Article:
Zara had worked hard on an embarrassing piece about our ministry but with a good emphasis on my partnership with Carol.  Generous and totally unexpected. And then we were invited forward as the congregation applauded to receive a rose plant, a large chocolate cake surrounded by chocolate cup cakes (see a theme?) and most importantly, prayers from a couple of friends. Then afterwards we had to cut the cake together (!) on a table groaning with cakes for all. 

Carol and I joined this church when retiring 7 years ago.  We reflected how remarkable it was that the whole congregation shared in this event with such kindness and enthusiasm.  How wonderful it is when a church family acts like family.  We are truly grateful.

Friday, May 20, 2022

Just one more reflection

Forgive a further (last) post.  But, after all, 50 years doesn't come round often. My ordination was a heady time. We were expecting our first child, final Oxford exams were close, soon we would move to my first church at Blackburn but, most demanding of all, were the vows, laying on of hands and public declaration that this was it!  I was giving myself (and my family) to all the unknowns about our future life together for God's sake.  

  • Extraordinary grace - only by God's gifts of love and strength can any of the story be told. Year after year he has kept us going - through serious illnesses, church difficulties, family life and the constant demands of Christian leadership.
  • Unnerving unknowns. Thrust into all those expectations in my first church when we were also setting out in parenthood, not knowing how I/we could cope.  Praying for strength and wisdom far beyond our years.  And that continued to be the story of need throughout 50 years. 
  • Out of control.  Unusually, not one of the moves we made in ministry was sought! Always they were initiated by others....sometimes against my preference.  Blackburn approached me because a previous minister had a vision that 'I was the man'.  Next, Cambridge approached me 2 years before I said yes....so convinced was I that it wasn't for me.  Spurgeon's then approached me - the strangest call of all. Utterly beyond my radar!  Lastly, Chicago seminary approached me - a delegation whom I did not know challenged me in Dresden. We knew nothing of the situation and yet had to leave all the family and pick up fresh responsibilities in a very different culture.  Fancy having a life where you don't direct any moves!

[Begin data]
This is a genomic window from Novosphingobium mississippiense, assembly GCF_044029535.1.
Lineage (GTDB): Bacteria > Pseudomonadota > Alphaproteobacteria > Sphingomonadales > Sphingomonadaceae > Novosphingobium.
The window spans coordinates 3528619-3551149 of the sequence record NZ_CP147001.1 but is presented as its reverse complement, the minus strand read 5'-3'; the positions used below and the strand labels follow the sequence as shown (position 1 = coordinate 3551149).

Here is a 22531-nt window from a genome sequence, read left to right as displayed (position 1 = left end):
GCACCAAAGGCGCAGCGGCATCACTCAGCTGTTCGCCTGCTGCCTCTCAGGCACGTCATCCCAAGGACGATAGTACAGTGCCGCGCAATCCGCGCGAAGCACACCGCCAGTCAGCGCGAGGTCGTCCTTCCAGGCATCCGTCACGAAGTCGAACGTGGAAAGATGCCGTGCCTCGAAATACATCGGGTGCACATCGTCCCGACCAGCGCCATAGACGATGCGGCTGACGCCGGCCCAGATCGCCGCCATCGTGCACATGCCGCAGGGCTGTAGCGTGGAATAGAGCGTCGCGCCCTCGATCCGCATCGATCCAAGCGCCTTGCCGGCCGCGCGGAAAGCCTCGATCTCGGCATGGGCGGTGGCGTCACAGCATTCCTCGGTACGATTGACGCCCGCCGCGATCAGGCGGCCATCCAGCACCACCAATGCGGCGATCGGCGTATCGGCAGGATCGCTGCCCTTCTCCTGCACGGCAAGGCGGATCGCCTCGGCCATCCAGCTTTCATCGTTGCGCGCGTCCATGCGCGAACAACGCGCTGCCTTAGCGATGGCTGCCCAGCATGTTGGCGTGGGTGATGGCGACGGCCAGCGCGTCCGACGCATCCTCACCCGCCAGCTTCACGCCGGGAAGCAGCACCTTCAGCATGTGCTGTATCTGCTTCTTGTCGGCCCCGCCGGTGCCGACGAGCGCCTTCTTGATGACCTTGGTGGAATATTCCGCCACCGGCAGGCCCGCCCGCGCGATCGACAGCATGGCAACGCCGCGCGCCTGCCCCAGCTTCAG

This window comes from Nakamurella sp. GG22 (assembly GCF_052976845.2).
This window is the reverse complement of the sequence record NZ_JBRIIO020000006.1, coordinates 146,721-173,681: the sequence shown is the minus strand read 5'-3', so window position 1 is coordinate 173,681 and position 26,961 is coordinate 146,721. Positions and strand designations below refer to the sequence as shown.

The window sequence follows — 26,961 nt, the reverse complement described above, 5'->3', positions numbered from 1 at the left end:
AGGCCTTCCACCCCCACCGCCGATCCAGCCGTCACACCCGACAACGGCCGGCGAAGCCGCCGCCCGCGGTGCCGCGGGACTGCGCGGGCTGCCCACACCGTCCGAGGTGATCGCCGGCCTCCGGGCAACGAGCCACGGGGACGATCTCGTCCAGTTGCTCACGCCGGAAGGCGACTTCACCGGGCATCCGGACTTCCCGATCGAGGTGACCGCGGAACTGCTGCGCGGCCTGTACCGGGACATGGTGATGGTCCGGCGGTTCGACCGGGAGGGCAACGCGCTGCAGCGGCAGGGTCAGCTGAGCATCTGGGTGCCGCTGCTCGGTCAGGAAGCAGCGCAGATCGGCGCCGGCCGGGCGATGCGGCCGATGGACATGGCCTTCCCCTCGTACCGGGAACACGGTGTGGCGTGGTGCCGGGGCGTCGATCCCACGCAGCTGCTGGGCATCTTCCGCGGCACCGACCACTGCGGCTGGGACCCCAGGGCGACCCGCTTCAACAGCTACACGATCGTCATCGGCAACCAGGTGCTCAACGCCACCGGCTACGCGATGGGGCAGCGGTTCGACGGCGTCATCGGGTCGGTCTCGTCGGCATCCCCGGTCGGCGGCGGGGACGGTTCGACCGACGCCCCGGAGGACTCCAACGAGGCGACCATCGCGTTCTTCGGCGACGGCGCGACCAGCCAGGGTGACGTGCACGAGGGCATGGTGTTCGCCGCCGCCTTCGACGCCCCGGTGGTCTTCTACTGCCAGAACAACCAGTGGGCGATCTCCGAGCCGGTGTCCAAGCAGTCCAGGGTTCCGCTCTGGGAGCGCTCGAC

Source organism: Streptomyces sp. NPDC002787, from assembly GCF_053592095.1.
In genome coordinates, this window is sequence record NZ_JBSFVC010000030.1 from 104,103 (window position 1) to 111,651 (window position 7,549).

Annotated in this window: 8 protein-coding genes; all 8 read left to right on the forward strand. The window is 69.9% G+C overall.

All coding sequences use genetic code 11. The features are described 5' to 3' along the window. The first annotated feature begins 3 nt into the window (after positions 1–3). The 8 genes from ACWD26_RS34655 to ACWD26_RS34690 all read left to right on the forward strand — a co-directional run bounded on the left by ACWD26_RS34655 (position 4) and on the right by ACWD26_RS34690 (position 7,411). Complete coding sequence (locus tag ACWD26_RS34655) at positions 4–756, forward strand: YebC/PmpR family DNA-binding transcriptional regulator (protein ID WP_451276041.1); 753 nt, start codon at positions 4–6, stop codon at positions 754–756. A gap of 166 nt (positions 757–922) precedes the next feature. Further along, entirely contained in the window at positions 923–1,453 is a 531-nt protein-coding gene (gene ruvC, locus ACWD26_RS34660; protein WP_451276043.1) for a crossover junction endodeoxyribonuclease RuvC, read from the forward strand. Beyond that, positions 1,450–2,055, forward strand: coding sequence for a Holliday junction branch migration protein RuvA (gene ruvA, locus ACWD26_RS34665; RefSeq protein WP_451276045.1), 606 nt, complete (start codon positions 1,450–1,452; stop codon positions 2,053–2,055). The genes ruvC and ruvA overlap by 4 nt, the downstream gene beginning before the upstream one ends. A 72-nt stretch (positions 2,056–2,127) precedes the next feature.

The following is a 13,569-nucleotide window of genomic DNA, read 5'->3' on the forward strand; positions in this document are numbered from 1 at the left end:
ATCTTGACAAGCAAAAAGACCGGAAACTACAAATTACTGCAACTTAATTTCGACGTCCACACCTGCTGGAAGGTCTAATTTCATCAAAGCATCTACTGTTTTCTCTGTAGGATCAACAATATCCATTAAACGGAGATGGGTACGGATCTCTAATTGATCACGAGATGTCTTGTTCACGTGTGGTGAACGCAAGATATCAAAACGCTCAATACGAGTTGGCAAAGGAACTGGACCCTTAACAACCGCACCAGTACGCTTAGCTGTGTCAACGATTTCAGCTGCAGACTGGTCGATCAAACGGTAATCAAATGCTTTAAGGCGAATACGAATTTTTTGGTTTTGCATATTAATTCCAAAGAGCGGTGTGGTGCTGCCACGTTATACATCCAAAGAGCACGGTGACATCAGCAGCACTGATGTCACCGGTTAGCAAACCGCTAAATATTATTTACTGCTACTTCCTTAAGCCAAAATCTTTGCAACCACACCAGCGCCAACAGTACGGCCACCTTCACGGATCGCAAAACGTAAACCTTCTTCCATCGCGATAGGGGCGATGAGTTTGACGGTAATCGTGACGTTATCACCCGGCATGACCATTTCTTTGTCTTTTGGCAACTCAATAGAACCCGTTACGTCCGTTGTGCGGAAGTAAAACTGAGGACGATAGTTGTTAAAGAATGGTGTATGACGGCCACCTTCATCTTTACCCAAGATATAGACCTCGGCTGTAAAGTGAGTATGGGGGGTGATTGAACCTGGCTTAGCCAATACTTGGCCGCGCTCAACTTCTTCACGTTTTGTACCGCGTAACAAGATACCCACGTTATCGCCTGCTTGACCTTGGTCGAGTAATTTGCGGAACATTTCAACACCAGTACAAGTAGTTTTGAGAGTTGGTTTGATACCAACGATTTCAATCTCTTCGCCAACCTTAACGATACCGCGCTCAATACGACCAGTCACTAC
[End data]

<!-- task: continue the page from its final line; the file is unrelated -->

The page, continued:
• Solid partnership.  Among the recent list of 14 surprising facts about pastors (churchleaders.com) no.4 reads: 'Our families feel the weight of our calling more than they will ever tell you.'  That's true, and none of the journey would have been possible without Carol's total commitment in co-service.  I could fill a few posts on this.
  • Prayer power.   Among friends along the way, I know we owe huge gratitude for the untold prayers of those prayer warriors who upheld us and our ministries.  We shall never know how much the God-happenings were due to their diligence and sacrifice. 

You've hardly changed..NOT

On Sunday May 21st 1972 a (Buddy Holly) bespectacled ministerial student was ordained into Baptist ministry, in Chatsworth Baptist Church, West Norwood (where we were married in 1968).  So many rich memories of the occasion crowd in - with Barrie White the preacher and my dear Dad sharing in the laying on of hands.  Members of my first church in Blackburn travelled down to share in the service, and one of them took the photo on the front of the Induction Service leaflet and blew it up so that nobody with poor eyesight could miss it!  Tom Baldwin, one of my future deacons, was the official Blackburn town hall photographer who loved enlargements.  

Carol and I are quietly and thankfully sharing memories this weekend with a good dollop of wonderment about the 50 years since.  All with profound gratitude to God who has seen us through. I know it's asking your forbearance but I hope to post some reflections soon.